How to Move to New York City (continued)

Part 2 How to Move to New York City continued…
Click here to view previous post; part 1 How to Move to New York City

Comparing
Well, its just that. Compare what you see. You’ll know when a place feels right. Some people may not reply at all and some will reply with a “Sorry, but we just had an open house and have found our new roommate already.” Others will be almost a little too eager to have you. Be aware of these. There are many, many scams online. I came across several in my search.

When you are sending out emails, offer to schedule a phone call and/or video chat/Skype interview. A video interview does not prove that the person on the other side isn’t going to scam you, but it does help verify the person to some extent. For one, you can see the place they are in. If their roommates are around, its a good idea to ask to talk to them on video as well.

When you feel right, proceed cautiously. DO NOT SEND ANY PERSONAL INFORMATION UNTIL YOU FEEL 100% SURE THEY AREN’T GOING TO TRY TO HACK YOU.

The best thing is to get some sort of agreement in writing.

Verifying
This is a very important step in making you feel more comfortable with deciding on a place. During my search, there was only one person I felt 100% comfortable with and that was the woman I am renting from now. Even though I am far from Manhattan, I have a month to get comfortable and potentially meet new roommates who are closer. My landlord was the only person I was also able to completely verify the identity of online.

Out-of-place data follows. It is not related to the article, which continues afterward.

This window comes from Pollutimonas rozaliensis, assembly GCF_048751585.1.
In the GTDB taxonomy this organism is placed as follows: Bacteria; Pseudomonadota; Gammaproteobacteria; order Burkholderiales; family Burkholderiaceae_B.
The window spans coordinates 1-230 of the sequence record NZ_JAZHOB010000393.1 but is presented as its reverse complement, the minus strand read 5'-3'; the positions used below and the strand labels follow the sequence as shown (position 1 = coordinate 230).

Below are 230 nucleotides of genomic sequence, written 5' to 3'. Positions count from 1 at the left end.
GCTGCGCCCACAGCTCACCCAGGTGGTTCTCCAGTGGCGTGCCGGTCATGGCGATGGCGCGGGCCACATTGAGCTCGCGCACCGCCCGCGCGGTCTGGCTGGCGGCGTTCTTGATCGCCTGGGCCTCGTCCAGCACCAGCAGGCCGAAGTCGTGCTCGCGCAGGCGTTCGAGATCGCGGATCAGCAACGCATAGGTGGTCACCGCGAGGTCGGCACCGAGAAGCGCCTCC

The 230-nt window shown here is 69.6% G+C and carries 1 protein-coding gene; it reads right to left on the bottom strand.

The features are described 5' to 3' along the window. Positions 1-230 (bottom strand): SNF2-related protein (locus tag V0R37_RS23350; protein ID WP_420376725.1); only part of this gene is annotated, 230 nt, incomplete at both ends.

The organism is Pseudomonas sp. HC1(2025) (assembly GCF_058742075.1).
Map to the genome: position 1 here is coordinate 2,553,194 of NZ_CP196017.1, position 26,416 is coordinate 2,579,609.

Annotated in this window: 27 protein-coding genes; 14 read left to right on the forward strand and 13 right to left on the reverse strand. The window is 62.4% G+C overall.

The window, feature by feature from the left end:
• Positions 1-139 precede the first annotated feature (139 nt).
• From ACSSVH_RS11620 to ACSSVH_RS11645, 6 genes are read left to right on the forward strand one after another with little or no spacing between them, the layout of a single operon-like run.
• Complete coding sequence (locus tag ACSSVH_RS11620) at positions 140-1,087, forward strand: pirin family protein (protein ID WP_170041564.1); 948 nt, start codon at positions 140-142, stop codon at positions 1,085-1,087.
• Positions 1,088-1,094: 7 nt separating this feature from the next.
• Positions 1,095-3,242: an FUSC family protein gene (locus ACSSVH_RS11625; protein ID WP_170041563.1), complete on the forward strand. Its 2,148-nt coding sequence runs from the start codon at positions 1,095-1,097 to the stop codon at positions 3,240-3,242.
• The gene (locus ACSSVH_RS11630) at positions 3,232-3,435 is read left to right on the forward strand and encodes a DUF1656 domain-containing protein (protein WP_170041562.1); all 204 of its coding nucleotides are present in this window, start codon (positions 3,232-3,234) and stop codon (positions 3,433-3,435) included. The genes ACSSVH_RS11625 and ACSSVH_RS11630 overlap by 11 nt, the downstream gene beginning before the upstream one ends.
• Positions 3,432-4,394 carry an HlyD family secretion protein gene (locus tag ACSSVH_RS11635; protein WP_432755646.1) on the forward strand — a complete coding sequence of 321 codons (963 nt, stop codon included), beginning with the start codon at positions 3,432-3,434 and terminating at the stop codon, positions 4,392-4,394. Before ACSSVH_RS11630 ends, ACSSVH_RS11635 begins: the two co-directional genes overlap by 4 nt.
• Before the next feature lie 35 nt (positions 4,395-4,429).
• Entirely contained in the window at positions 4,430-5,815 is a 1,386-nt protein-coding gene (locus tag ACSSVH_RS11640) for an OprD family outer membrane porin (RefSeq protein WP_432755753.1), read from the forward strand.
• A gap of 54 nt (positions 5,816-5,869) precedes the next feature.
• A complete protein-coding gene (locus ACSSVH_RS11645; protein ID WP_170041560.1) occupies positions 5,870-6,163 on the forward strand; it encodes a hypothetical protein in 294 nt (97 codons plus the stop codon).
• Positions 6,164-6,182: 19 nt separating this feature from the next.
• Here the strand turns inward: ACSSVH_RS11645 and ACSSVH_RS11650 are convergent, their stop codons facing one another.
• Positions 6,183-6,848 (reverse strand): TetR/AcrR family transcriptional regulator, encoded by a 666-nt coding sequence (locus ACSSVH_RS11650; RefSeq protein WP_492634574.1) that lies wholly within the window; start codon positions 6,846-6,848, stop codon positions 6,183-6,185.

I got her exact address and first and last name. I had made phone calls with her so I had two of her numbers. The sites I used to verify were:

  1. Spokeo.com (Identification.)
  2. Google (Identification. I discovered a guy that I thought was pretty safe, but had over 34 negative reviews on Google reviews.)
  3. Yelp (If you are looking at an apartment complex or brokerage business.)
  4. Zillow.com (links to the county tax assessor where you can look up tax records. That’s where the homeowner name is verified.)

When I looked her up, the numbers, names, age, address all matched up. She was the listed owner of the house she is renting rooms for. And, when I called her, she nearly always answered. When there was no answer, I would leave a message and she would call me back.

Calling someone at a work number is a pretty good way as well. A work phone number + a real business in the world is easy to check online. If you call for the person at work and they are the one you get to talk to you can be pretty sure that is who they say there are. Just for identity verification of course.

Landlords may ask for your Facebook, too. It’s good for looking people up and verifying them, so don’t be afraid to ask for their Facebook.

Be aware of the flaky people who keep disappearing and making promises to send photos/emails and never getting around to it. Even if the place they are offering seems perfect, please be cautious!

Get to know your landlord on the phone and video chat. I never video chatted my landlord, but I didn’t need to. She talked a lot and she was very personal. She picked me because she likes nice tenants/roommates who aren’t going to wreak havoc. She made sure to spend the time talking to me on the phone to get to know me and from there, she could tell I would be a good renter.